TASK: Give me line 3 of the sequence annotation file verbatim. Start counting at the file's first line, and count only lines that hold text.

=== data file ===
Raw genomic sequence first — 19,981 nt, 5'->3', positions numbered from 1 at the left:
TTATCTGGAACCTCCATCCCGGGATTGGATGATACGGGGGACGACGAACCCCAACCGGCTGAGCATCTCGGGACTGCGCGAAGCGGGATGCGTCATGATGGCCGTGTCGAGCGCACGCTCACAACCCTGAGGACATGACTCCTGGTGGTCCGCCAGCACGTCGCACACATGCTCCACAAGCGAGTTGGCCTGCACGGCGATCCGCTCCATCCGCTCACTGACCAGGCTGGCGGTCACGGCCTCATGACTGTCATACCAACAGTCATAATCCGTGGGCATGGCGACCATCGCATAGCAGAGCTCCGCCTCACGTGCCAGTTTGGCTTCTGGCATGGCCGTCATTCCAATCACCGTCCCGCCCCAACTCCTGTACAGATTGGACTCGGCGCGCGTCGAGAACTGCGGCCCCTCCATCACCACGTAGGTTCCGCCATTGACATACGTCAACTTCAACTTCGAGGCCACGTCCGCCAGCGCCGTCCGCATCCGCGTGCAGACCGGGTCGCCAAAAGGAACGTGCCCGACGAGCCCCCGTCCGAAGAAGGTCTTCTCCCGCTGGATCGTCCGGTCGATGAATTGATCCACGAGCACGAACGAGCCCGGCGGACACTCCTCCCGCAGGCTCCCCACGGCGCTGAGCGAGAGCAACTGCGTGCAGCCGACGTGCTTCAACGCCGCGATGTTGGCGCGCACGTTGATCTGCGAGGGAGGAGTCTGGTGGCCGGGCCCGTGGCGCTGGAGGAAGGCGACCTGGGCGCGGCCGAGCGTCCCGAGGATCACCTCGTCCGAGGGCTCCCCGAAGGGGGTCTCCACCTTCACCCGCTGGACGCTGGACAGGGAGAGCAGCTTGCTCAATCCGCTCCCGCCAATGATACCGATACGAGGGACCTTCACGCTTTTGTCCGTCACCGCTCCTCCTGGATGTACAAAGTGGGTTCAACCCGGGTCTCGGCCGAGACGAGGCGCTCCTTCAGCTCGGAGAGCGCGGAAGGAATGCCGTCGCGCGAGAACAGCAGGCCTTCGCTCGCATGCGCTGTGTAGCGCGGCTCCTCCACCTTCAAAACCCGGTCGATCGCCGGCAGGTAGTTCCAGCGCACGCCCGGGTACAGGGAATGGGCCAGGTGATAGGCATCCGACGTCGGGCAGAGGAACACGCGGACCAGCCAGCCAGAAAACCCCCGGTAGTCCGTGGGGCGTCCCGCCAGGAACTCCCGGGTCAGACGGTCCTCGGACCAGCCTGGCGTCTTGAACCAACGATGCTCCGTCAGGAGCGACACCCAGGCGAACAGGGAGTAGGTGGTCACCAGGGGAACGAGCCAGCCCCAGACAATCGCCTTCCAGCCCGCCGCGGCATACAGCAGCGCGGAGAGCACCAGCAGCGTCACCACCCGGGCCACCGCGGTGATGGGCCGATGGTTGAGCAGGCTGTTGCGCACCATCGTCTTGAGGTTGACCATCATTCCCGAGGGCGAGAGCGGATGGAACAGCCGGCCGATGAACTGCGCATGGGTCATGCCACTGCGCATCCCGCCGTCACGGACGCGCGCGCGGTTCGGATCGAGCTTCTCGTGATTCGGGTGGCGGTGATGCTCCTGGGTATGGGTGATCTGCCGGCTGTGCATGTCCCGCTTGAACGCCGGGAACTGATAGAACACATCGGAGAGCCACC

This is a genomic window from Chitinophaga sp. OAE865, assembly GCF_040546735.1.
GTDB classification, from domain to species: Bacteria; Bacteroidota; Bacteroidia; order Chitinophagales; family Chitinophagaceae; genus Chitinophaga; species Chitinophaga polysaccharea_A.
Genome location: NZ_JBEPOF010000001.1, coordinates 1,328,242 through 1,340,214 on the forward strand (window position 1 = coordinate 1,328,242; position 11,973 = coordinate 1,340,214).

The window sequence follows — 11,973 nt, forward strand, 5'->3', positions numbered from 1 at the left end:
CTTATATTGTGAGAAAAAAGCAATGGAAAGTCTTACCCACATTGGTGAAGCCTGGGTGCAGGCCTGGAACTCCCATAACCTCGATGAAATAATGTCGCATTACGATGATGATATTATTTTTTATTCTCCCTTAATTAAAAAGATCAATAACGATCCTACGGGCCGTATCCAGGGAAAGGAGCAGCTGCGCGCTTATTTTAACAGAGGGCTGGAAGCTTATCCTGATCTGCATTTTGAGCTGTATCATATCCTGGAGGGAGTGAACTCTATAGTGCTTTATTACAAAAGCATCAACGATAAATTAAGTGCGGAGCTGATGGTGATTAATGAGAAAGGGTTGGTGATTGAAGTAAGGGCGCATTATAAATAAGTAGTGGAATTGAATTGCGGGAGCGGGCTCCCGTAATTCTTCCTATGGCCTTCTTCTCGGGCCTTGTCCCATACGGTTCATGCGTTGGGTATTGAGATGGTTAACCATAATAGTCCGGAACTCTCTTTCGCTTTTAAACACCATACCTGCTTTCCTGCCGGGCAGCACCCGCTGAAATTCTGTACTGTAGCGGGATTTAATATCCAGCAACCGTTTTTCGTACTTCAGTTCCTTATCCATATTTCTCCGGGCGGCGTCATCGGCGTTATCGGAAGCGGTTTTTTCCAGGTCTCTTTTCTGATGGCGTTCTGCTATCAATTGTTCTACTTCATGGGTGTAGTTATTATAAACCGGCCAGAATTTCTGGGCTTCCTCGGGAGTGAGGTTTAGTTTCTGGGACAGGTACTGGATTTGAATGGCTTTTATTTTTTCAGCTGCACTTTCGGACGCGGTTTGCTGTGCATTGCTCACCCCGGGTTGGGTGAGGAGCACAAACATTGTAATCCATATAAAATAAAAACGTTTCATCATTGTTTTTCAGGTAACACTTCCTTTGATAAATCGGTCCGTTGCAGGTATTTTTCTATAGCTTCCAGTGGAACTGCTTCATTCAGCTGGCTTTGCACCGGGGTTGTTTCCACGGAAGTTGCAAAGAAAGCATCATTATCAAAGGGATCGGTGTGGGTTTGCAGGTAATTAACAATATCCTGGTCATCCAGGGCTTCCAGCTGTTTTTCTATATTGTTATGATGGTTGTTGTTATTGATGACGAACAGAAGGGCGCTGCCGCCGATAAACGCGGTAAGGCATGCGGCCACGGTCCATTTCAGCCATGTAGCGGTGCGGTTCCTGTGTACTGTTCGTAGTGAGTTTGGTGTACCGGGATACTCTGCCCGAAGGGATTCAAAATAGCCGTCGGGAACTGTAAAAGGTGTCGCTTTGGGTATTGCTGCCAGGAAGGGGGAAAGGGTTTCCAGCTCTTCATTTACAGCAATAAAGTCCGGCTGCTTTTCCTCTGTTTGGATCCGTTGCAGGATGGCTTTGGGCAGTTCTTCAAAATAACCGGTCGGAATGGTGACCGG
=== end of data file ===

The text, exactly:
This is a genomic window from Chitinophaga sp. OAE865, assembly GCF_040546735.1.